Holmes did, according to Forsyth. He fitted everything into a pattern; he made sense of the nonsensical,
'This is why we remember Sherlock Holmes much more than we remember any particular crime that he solves. [...] Through Sherlock Holmes the Modern Condition of fragments and incomplete stories is vanquished. He is another way of looking at the city.So it is an interesting gloss (which I see one of the early commenters on Forsyth's post has noted) that the latest incarnation (or is "regeneration" the appropriate terminology given the incestuous relationships between the Sherlock and Dr Who franchises?) of Holmes is a supposedly super-cool modernist sleuth frankly lost in postmodern sea.
Sherlock Holmes is not a crime-solver, that is incidental. He is an idea. He is the Messiah who can save us all from Modernism.'
- The whole trick of his supposedly formidable powers of deduction is indeed based on a modernist premise that every puzzle has a single right answer/interpretation. For all its failings, postmodernism does get beyond this and indeed plays with mutliple significations.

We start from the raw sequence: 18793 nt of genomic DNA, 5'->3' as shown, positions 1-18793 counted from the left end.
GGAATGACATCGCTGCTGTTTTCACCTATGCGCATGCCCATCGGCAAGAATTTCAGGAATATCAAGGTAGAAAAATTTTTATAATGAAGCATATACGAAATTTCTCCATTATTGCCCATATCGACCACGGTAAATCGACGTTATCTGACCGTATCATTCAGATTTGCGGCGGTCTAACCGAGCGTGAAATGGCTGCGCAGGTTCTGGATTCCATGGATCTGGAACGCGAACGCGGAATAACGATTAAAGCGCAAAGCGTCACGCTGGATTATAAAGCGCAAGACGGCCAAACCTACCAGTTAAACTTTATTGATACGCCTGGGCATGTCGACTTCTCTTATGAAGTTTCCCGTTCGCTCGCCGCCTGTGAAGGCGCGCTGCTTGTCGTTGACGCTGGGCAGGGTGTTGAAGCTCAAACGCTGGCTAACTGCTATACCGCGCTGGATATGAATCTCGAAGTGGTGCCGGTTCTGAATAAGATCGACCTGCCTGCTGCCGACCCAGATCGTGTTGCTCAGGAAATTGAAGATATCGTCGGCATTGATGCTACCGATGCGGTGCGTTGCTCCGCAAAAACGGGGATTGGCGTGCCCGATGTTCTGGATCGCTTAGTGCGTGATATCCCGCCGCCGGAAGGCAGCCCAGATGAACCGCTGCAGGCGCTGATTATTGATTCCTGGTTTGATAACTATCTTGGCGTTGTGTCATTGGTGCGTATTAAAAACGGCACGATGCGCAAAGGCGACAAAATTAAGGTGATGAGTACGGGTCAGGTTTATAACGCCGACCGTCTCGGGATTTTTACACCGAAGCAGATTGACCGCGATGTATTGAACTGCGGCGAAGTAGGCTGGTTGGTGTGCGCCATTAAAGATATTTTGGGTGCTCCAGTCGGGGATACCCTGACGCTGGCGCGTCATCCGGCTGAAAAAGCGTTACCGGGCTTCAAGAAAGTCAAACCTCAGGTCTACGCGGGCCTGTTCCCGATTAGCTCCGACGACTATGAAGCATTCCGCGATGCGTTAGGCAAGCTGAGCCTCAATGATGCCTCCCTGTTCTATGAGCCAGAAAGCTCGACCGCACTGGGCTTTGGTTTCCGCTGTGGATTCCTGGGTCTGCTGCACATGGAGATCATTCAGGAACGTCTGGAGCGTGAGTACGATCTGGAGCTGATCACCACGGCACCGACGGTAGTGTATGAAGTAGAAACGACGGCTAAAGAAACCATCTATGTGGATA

- By this series, the supposedly tedious process of explaining (and thus rendering contestable) his "deductions" seems to have been dropped.
- Sherlock was totally out of his depth with Irene Adler. (OK, he always would have been, but A C-D was rather constrained by the standards of the day...)
- The last episode of season 2 was about crimes which weren't crimes.
- Much of this first episode of season 3 was taken up with alternative constructions and interpretations of his "fatal" fall from Bart's.
- ...and to cap it all the trick in the underground carriage of using the "off" switch on the bomb! "There's always an 'off' switch!" —is a line composed to be uttered by Matt Smith. But what if the labels are reversed?
I started composing this post while walking the dog (what a delight to say that after three years!); I had thought I would argue for Sherlock being a post-modern take on hoary old stories—but she persuaded me that he hadn't changed. The world had.
Perhaps that accounts for his miserable track record?
There's another take on Sherlock as superhero in THE here.